ELLEN JOHNSON-SIRLEAF, President of Liberia, welcomed the International Organization for Migration (IOM) into the mainstream of the United Nations. She anticipated a cogent inter-agency dialogue between the IOM and the United Nations High Commissioner for Refugees. Liberia also called for reforming the United Nations, particularly the Security Council.
Conflicts in many parts of the world were escalating, and there was a rise in terrorism, extremism, xenophobia, and violence that threatened global political, social, and economic stability, she said. Collective concerted action was necessary. At the subregional level, the Economic Community of West African States (ECOWAS) had demonstrated its commitment to combating terrorism in Mali, Côte d’Ivoire, Burkina Faso, Nigeria, and other parts of the subregion. The African Union was also undertaking efforts in Mali, South Sudan, and with the Great Lake Chad Basin Force to combat Boko Haram. As Chair of ECOWAS, Liberia confirmed it was unwaveringly committed to continue regional efforts at integration.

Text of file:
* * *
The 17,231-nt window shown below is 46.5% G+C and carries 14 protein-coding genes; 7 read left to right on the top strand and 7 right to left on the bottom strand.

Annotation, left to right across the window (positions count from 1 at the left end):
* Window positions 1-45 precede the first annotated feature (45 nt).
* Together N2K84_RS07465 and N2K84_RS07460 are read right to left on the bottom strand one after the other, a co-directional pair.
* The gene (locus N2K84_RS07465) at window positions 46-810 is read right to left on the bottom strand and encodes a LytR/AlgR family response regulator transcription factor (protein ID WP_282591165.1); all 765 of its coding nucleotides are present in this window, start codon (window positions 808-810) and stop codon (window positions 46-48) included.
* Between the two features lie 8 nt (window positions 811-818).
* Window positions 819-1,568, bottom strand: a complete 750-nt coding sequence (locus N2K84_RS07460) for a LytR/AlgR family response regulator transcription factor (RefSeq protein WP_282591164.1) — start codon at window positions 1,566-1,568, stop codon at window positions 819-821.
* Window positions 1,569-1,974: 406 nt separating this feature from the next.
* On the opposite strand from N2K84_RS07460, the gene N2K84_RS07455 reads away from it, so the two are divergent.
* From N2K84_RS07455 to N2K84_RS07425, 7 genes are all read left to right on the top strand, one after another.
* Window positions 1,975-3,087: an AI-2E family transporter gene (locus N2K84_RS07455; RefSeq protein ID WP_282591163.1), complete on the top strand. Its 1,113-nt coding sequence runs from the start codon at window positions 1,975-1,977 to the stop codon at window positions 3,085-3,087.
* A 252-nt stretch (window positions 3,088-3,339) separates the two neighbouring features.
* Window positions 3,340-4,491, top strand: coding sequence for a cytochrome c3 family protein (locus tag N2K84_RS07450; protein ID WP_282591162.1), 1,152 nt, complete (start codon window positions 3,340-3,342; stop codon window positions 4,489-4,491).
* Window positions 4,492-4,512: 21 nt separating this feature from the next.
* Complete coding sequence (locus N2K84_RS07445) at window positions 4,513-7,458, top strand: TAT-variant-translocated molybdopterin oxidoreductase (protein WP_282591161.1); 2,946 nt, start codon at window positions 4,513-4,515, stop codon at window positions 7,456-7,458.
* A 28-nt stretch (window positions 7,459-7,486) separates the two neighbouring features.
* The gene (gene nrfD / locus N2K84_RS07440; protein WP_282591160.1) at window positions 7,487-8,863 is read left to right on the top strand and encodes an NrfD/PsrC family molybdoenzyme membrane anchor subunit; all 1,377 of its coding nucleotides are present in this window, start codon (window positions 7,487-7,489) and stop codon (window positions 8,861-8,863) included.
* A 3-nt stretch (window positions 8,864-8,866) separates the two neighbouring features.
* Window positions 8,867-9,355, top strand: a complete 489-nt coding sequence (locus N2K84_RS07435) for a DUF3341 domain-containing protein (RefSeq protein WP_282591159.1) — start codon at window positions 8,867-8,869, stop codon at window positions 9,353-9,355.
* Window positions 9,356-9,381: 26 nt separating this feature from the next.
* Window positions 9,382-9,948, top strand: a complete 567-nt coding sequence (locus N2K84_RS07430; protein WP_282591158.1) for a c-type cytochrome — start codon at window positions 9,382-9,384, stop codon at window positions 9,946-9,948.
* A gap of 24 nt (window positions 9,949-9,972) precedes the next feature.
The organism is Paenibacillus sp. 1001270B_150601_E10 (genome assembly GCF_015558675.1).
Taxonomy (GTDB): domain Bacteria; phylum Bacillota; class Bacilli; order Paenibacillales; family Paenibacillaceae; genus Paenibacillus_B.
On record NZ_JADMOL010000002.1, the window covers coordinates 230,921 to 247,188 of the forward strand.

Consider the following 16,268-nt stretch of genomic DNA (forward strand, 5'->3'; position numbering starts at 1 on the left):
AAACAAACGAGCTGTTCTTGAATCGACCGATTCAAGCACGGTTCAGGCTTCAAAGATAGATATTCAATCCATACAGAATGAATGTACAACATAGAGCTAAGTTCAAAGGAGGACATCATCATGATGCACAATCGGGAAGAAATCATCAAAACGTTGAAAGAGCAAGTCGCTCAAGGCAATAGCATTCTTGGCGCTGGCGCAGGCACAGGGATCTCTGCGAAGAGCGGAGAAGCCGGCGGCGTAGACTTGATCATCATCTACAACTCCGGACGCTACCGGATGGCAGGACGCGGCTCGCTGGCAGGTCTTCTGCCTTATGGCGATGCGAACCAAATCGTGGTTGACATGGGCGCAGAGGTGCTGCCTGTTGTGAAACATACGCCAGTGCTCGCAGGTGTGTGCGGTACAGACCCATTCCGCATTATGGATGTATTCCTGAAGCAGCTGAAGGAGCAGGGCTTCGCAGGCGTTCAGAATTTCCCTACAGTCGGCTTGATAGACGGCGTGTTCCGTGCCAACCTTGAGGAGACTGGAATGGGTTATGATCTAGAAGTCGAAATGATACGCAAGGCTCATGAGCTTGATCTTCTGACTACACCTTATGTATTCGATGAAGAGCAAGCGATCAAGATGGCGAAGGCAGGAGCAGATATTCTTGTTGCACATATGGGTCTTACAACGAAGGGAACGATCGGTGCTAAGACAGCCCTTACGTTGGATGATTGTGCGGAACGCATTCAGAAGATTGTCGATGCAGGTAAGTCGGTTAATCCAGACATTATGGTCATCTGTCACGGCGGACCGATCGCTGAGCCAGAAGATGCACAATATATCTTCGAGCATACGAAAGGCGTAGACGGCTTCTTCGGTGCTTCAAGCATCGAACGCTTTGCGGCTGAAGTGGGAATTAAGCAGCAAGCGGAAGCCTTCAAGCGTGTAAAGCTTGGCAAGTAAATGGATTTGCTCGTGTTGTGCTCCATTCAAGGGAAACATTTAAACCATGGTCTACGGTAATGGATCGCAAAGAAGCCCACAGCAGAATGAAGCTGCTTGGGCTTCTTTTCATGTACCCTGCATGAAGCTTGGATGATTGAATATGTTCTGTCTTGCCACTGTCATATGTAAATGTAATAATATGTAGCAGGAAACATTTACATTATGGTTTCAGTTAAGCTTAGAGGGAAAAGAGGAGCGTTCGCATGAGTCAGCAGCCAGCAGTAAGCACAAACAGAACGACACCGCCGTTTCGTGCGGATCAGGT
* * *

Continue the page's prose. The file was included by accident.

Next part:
The United Nations Mission in Liberia (UNMIL) had worked in that country since the end of the conflict there in 2003, she said. The drawdown of the mission was successfully executed on 30 June 2016, when Liberian security agencies assumed full responsibility for security.
Liberia had embarked on a process of domesticating the Sustainable Development Goals through robust nationwide consultations and dialogues with major stakeholders, including the legislature, executive, judiciary, private sector, civil society, and faith-based organizations, she continued. Liberia was formulating a road map to achieve full integration into its national development agenda. With 43 per cent of the biodiversity in the West African region, Liberia was mindful of the imperative of protecting the environment from the effects of climate change. The country was committed to sustainable land and forest governance and management.